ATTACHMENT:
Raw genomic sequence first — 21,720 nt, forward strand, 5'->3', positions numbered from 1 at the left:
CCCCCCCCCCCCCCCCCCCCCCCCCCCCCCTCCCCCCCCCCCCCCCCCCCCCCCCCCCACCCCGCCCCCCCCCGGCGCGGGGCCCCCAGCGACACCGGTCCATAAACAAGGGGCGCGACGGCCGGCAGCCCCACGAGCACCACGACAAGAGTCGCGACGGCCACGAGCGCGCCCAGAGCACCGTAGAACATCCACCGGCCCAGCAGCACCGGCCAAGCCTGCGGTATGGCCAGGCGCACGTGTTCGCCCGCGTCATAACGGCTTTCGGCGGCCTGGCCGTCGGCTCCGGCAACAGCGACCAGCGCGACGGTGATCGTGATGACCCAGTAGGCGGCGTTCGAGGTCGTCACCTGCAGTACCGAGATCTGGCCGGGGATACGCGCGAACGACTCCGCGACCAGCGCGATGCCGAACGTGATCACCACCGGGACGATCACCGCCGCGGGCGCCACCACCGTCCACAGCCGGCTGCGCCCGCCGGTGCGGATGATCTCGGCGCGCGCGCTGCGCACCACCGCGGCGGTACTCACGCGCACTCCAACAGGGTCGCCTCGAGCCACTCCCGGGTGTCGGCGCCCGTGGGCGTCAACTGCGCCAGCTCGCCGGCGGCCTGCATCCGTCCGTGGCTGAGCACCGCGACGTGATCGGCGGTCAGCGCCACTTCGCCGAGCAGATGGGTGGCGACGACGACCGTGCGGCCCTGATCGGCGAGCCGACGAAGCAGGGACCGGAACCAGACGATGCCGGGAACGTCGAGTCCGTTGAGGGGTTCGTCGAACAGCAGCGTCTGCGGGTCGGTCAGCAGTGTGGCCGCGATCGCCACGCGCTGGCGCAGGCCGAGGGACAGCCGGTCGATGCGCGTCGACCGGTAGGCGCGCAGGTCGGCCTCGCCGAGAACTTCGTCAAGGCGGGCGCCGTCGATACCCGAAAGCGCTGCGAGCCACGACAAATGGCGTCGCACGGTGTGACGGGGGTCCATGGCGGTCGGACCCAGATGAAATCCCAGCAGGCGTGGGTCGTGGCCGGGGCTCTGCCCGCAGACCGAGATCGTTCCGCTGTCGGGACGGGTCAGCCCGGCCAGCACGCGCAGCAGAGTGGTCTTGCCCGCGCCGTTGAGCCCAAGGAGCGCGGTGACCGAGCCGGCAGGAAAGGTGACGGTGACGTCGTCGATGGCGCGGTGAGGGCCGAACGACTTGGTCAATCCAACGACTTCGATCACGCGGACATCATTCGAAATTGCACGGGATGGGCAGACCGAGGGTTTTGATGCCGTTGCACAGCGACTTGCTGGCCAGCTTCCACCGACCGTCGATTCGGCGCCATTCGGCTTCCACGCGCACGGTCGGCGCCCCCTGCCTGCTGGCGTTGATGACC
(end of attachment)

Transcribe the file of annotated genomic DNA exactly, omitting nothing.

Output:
Raw genomic sequence first — 21,720 nt, forward strand, 5'->3', positions numbered from 1 at the left:
CCCCCCCCCCCCCCCCCCCCCCCCCCCCCCTCCCCCCCCCCCCCCCCCCCCCCCCCCCACCCCGCCCCCCCCCGGCGCGGGGCCCCCAGCGACACCGGTCCATAAACAAGGGGCGCGACGGCCGGCAGCCCCACGAGCACCACGACAAGAGTCGCGACGGCCACGAGCGCGCCCAGAGCACCGTAGAACATCCACCGGCCCAGCAGCACCGGCCAAGCCTGCGGTATGGCCAGGCGCACGTGTTCGCCCGCGTCATAACGGCTTTCGGCGGCCTGGCCGTCGGCTCCGGCAACAGCGACCAGCGCGACGGTGATCGTGATGACCCAGTAGGCGGCGTTCGAGGTCGTCACCTGCAGTACCGAGATCTGGCCGGGGATACGCGCGAACGACTCCGCGACCAGCGCGATGCCGAACGTGATCACCACCGGGACGATCACCGCCGCGGGCGCCACCACCGTCCACAGCCGGCTGCGCCCGCCGGTGCGGATGATCTCGGCGCGCGCGCTGCGCACCACCGCGGCGGTACTCACGCGCACTCCAACAGGGTCGCCTCGAGCCACTCCCGGGTGTCGGCGCCCGTGGGCGTCAACTGCGCCAGCTCGCCGGCGGCCTGCATCCGTCCGTGGCTGAGCACCGCGACGTGATCGGCGGTCAGCGCCACTTCGCCGAGCAGATGGGTGGCGACGACGACCGTGCGGCCCTGATCGGCGAGCCGACGAAGCAGGGACCGGAACCAGACGATGCCGGGAACGTCGAGTCCGTTGAGGGGTTCGTCGAACAGCAGCGTCTGCGGGTCGGTCAGCAGTGTGGCCGCGATCGCCACGCGCTGGCGCAGGCCGAGGGACAGCCGGTCGATGCGCGTCGACCGGTAGGCGCGCAGGTCGGCCTCGCCGAGAACTTCGTCAAGGCGGGCGCCGTCGATACCCGAAAGCGCTGCGAGCCACGACAAATGGCGTCGCACGGTGTGACGGGGGTCCATGGCGGTCGGACCCAGATGAAATCCCAGCAGGCGTGGGTCGTGGCCGGGGCTCTGCCCGCAGACCGAGATCGTTCCGCTGTCGGGACGGGTCAGCCCGGCCAGCACGCGCAGCAGAGTGGTCTTGCCCGCGCCGTTGAGCCCAAGGAGCGCGGTGACCGAGCCGGCAGGAAAGGTGACGGTGACGTCGTCGATGGCGCGGTGAGGGCCGAACGACTTGGTCAATCCAACGACTTCGATCACGCGGACATCATTCGAAATTGCACGGGATGGGCAGACCGAGGGTTTTGATGCCGTTGCACAGCGACTTGCTGGCCAGCTTCCACCGACCGTCGATTCGGCGCCATTCGGCTTCCACGCGCACGGTCGGCGCCCCCTGCCTGCTGGCGTTGATGACC